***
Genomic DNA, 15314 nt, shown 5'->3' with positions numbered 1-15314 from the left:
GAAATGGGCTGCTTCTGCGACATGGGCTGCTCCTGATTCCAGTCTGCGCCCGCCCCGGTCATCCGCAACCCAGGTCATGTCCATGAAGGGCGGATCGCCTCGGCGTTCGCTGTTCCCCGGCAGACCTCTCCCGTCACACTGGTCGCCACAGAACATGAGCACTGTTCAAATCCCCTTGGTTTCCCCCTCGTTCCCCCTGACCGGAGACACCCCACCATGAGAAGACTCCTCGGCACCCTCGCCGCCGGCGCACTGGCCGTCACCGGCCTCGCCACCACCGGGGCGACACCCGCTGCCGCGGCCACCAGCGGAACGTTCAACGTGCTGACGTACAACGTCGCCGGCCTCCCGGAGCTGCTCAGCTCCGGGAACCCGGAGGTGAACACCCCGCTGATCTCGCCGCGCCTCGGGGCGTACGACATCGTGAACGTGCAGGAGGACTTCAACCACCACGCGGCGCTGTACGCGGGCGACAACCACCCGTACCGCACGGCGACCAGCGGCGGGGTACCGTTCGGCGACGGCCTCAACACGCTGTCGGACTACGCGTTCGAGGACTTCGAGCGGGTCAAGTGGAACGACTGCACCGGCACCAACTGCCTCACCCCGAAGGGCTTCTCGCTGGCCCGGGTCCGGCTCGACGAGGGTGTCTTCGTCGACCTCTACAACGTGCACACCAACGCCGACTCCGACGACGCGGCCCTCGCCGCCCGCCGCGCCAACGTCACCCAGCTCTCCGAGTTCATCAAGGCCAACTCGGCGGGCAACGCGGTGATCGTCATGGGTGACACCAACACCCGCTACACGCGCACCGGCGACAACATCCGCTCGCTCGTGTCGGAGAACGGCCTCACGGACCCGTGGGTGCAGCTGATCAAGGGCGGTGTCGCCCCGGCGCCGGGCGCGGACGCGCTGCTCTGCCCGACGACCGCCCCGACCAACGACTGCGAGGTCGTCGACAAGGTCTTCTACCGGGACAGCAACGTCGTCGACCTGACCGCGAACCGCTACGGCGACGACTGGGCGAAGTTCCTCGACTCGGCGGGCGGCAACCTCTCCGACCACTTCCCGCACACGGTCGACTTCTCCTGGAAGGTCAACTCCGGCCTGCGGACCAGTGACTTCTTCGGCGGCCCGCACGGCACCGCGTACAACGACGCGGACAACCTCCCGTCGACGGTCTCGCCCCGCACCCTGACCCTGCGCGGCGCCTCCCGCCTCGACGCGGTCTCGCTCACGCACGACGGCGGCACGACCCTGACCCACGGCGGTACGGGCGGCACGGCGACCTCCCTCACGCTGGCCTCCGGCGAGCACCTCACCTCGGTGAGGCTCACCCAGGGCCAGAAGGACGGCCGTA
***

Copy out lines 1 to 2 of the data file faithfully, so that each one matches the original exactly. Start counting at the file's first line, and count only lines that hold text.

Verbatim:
Genomic DNA, 15314 nt, shown 5'->3' with positions numbered 1-15314 from the left:
GAAATGGGCTGCTTCTGCGACATGGGCTGCTCCTGATTCCAGTCTGCGCCCGCCCCGGTCATCCGCAACCCAGGTCATGTCCATGAAGGGCGGATCGCCTCGGCGTTCGCTGTTCCCCGGCAGACCTCTCCCGTCACACTGGTCGCCACAGAACATGAGCACTGTTCAAATCCCCTTGGTTTCCCCCTCGTTCCCCCTGACCGGAGACACCCCACCATGAGAAGACTCCTCGGCACCCTCGCCGCCGGCGCACTGGCCGTCACCGGCCTCGCCACCACCGGGGCGACACCCGCTGCCGCGGCCACCAGCGGAACGTTCAACGTGCTGACGTACAACGTCGCCGGCCTCCCGGAGCTGCTCAGCTCCGGGAACCCGGAGGTGAACACCCCGCTGATCTCGCCGCGCCTCGGGGCGTACGACATCGTGAACGTGCAGGAGGACTTCAACCACCACGCGGCGCTGTACGCGGGCGACAACCACCCGTACCGCACGGCGACCAGCGGCGGGGTACCGTTCGGCGACGGCCTCAACACGCTGTCGGACTACGCGTTCGAGGACTTCGAGCGGGTCAAGTGGAACGACTGCACCGGCACCAACTGCCTCACCCCGAAGGGCTTCTCGCTGGCCCGGGTCCGGCTCGACGAGGGTGTCTTCGTCGACCTCTACAACGTGCACACCAACGCCGACTCCGACGACGCGGCCCTCGCCGCCCGCCGCGCCAACGTCACCCAGCTCTCCGAGTTCATCAAGGCCAACTCGGCGGGCAACGCGGTGATCGTCATGGGTGACACCAACACCCGCTACACGCGCACCGGCGACAACATCCGCTCGCTCGTGTCGGAGAACGGCCTCACGGACCCGTGGGTGCAGCTGATCAAGGGCGGTGTCGCCCCGGCGCCGGGCGCGGACGCGCTGCTCTGCCCGACGACCGCCCCGACCAACGACTGCGAGGTCGTCGACAAGGTCTTCTACCGGGACAGCAACGTCGTCGACCTGACCGCGAACCGCTACGGCGACGACTGGGCGAAGTTCCTCGACTCGGCGGGCGGCAACCTCTCCGACCACTTCCCGCACACGGTCGACTTCTCCTGGAAGGTCAACTCCGGCCTGCGGACCAGTGACTTCTTCGGCGGCCCGCACGGCACCGCGTACAACGACGCGGACAACCTCCCGTCGACGGTCTCGCCCCGCACCCTGACCCTGCGCGGCGCCTCCCGCCTCGACGCGGTCTCGCTCACGCACGACGGCGGCACGACCCTGACCCACGGCGGTACGGGCGGCACGGCGACCTCCCTCACGCTGGCCTCCGGCGAGCACCTCACCTCGGTGAGGCTCACCCAGGGCCAGAAGGACGGCCGTA